IFF wrote to the MHA and the DOT seeking implementation of the recommendations made on internet shutdowns by the Standing Committee on Communication and Information Technology

> > > > tl;dr The Standing Committee on Communication and Information Technology (‘Standing Committee’) released its report on ‘Suspension of telecom services/internet and its impact [] (‘Report’) on December 1, 2021 highlighting several important recommendations taking into account the guidelines issued by the Supreme Court in Anuradha Bhasin v Union of Ind

22 December, 2021
4 min read


The Standing Committee on Communication and Information Technology (‘Standing Committee’) released its report on ‘Suspension of telecom services/internet and its impact (‘Report’) on December 1, 2021 highlighting several important recommendations taking into account the guidelines issued by the Supreme Court in Anuradha Bhasin v Union of India, and representations made by various stakeholders (including IFF) working on the issue of internet shutdowns. Previously, we summarised the recommendations in the Report. We have now written to the Ministry of Home Affairs (‘MHA’) and the Department of Telecommunications (‘DoT’) urging them to implement the most relevant recommendations at the earliest.


In 2021, Central and State Governments suspended internet services for over 1108 hours. The figure for 2020 was 8927 hours which cost the country US$ 2.8 Billion (Rs. 20,937 crore). The impact extends beyond the economic realm and affects the day-to-day lives of citizens by hindering communication, access to healthcare services, education and news.

In an era where the world is more reliant on the internet than ever, Internet shutdowns have been on a rise in India. As an example, the internet was suspended in several districts of Rajasthan in September and October to prevent cheating and facilitate the conduct of state-level examinations. The Haryana Government had also suspended the internet to clamp down on democratic protests. Previously, in Jammu & Kashmir and Meghalaya, the internet was suspended without publishing any suspension orders.

In order to address the real and pressing issue of frequent internet shutdowns, which are imposed in an ad-hoc manner, on 1st December 2021, the Standing Committee on Communication and Information Technology (‘Standing Committee’) released its report on ‘Suspension of telecom services/internet and its impact (‘Report’) (enclosed). Based on an evaluation of the existing legal regime as well as submissions made by various authorities, the Standing Committee specified certain recommendations for a wide range of issues including regulatory overhaul, oversight mechanisms,  transparency, and the need for consultations with stakeholders.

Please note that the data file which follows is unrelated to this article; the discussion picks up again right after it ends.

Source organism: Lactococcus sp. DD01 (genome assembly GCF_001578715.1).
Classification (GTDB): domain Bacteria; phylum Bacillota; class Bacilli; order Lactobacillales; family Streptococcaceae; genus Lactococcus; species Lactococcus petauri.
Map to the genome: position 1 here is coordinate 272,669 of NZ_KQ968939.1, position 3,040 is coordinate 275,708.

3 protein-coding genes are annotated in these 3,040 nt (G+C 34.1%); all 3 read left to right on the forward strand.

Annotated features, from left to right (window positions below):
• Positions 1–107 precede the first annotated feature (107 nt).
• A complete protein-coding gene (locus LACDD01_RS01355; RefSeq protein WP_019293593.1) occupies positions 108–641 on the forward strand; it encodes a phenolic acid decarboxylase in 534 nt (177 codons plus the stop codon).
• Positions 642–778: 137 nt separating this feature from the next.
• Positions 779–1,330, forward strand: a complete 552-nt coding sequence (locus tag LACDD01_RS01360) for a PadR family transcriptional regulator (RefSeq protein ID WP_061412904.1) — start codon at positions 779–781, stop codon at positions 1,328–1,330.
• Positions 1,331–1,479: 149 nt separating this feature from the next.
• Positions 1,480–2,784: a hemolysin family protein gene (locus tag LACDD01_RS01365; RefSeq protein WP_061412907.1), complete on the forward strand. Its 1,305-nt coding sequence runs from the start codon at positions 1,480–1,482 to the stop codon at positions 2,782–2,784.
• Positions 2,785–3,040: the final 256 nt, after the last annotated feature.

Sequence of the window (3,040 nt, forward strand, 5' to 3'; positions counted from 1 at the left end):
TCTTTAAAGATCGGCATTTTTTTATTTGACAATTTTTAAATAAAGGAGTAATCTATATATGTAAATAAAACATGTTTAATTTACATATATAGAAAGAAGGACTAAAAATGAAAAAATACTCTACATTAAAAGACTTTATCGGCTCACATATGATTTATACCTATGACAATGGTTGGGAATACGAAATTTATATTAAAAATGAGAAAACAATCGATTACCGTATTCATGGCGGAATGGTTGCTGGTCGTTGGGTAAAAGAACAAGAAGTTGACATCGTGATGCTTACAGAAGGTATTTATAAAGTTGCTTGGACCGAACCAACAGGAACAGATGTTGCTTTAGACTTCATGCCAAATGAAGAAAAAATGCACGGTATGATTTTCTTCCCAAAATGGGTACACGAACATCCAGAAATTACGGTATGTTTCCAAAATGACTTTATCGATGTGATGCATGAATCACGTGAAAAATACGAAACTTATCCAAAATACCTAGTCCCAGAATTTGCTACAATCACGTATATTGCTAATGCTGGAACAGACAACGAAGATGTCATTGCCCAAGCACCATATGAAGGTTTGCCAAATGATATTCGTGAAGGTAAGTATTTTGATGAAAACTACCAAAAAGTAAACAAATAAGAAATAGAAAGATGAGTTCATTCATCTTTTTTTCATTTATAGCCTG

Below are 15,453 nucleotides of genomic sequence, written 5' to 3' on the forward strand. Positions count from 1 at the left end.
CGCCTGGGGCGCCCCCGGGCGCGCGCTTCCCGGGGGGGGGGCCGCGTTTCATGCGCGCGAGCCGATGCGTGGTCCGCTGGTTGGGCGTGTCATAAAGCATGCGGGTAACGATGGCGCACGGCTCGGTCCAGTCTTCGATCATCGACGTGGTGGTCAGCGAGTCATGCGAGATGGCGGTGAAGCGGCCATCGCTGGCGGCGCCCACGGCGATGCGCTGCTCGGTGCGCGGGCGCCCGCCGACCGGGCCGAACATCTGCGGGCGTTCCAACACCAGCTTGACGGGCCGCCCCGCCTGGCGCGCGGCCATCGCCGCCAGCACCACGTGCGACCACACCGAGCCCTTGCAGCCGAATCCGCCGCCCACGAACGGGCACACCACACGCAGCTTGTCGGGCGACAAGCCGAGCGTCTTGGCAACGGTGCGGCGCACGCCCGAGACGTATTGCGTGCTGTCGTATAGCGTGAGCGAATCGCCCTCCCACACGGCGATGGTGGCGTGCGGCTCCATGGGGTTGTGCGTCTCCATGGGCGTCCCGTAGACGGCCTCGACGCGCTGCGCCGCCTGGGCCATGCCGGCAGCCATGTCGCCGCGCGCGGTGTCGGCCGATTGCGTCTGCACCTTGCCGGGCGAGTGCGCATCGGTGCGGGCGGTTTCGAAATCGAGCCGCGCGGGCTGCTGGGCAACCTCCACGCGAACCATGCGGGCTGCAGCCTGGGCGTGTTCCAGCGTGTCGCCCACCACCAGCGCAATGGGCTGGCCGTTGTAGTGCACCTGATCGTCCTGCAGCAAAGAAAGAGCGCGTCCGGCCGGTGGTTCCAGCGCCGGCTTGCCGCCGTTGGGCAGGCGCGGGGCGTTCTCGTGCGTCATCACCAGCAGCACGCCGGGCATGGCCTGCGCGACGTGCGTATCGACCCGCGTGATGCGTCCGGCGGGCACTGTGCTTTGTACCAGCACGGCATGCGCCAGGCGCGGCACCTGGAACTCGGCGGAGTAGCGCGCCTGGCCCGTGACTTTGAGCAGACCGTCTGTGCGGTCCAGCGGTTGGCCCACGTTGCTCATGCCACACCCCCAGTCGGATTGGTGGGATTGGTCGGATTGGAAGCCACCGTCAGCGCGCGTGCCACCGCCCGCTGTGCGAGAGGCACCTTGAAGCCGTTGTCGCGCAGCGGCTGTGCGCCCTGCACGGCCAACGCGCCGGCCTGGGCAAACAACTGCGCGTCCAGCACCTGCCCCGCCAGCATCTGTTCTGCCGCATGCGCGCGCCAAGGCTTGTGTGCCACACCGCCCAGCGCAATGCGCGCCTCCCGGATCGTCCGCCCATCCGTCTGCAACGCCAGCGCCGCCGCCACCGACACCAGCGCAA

IFF’s representation of 2020

The Standing Committee, in its Report, has also considered and referred to submissions made by us on 4th August, 2020 highlighting the ill effects of internet shutdowns. In our submissions, we questioned whether internet shutdowns lead to better law and order outcomes, and highlighted that internet shutdowns were found by researchers to be ineffective in pacifying protests. We also pointed out how internet shutdowns may have unintended consequences of incentivising violent forms of collective actions which require less communication.

IFF’s representation to the MHA and DoT

In light of the foregoing, we wrote to the MHA and DOT re-emphasising the most relevant recommendations from the Report and urged them to consider the following:

  1. Amendment: In coordination with the Ministry of Home Affairs (‘MHA’) and the Ministry of Law and Justice, the Department of Telecommunications (‘DoT’) must review and amend the Temporary Suspension of Telecom Services (Public Emergency or Public Safety) Rules, 2017 (‘Rules”) considering of relevant Supreme Court judgements, keeping in mind the technological developments and views of all state governments.
  2. Database: The DoT and the MHA must develop a centralised database of all internet shutdowns in the country. This database must include details such as the duration and the reason for which internet shutdown was ordered, and must also provide the underlying order which directed the suspension of the internet. This is essential to verify third-party claims relating to the scope and extent of internet suspensions in India, and also to ensure transparency in what is presently a highly opaque practice.  
  3. Study for impact: A thorough study must be commissioned by the Union Government to assess the impact of internet shutdowns on the Indian economy as well their effectiveness in dealing with public emergencies. India is referred to as the ‘Internet Shutdown Capital of the World’. We must understand the problem, in order to be able to combat it effectively.